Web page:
In September of 1962, the first edition of Rachel Carson's "Silent Spring" hit bookstore shelves. Fifty years and two million copies later, the book is widely regarded as the catalyst of the modern environmental movement.
In "Silent Spring," Carson wrote in eloquent and sometimes sentimental prose about effects of manmade pesticides on the natural world -- and on humankind. A scientific book written for the general public, the title helped spawn a revolution.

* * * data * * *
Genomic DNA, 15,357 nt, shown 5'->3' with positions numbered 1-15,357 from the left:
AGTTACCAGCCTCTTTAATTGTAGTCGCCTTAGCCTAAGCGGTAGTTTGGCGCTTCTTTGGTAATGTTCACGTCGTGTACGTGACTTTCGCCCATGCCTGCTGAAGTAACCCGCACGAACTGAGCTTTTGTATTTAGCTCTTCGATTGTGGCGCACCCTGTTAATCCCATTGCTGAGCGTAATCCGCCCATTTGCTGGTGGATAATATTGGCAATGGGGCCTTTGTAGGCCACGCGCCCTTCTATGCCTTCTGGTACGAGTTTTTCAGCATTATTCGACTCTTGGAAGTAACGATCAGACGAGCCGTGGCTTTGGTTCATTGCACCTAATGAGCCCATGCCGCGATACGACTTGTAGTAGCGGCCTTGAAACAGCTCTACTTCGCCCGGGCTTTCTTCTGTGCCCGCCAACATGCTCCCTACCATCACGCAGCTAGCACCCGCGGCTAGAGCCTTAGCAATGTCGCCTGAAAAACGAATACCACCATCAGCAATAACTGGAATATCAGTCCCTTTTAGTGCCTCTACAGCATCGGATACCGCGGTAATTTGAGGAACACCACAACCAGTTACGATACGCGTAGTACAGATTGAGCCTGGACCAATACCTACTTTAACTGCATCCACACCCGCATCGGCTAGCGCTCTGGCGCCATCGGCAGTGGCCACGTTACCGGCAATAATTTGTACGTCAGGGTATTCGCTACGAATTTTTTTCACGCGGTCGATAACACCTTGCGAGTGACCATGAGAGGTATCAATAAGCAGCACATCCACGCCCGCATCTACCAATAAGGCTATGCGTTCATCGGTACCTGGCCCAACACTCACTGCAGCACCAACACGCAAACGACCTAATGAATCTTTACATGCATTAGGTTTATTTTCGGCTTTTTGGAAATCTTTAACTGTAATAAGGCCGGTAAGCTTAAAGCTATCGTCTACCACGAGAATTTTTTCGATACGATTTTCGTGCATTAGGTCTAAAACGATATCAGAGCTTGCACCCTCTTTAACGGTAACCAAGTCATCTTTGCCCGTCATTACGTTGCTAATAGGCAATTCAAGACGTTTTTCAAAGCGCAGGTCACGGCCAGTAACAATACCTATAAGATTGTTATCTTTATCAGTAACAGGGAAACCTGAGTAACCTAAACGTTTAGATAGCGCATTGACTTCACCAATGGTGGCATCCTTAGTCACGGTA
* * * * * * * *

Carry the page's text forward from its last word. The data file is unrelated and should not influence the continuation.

In this week's NY Times Magazine, journalist Eliza Griswold explores Carson's legacy in a sprawling feature article that has us yearning to re-read the environmental classic. It's long, yes, but it's a fascinating read, full of interesting insight into her life and work. Highly recommended.
Read the article here.
Illustration by Valero Doval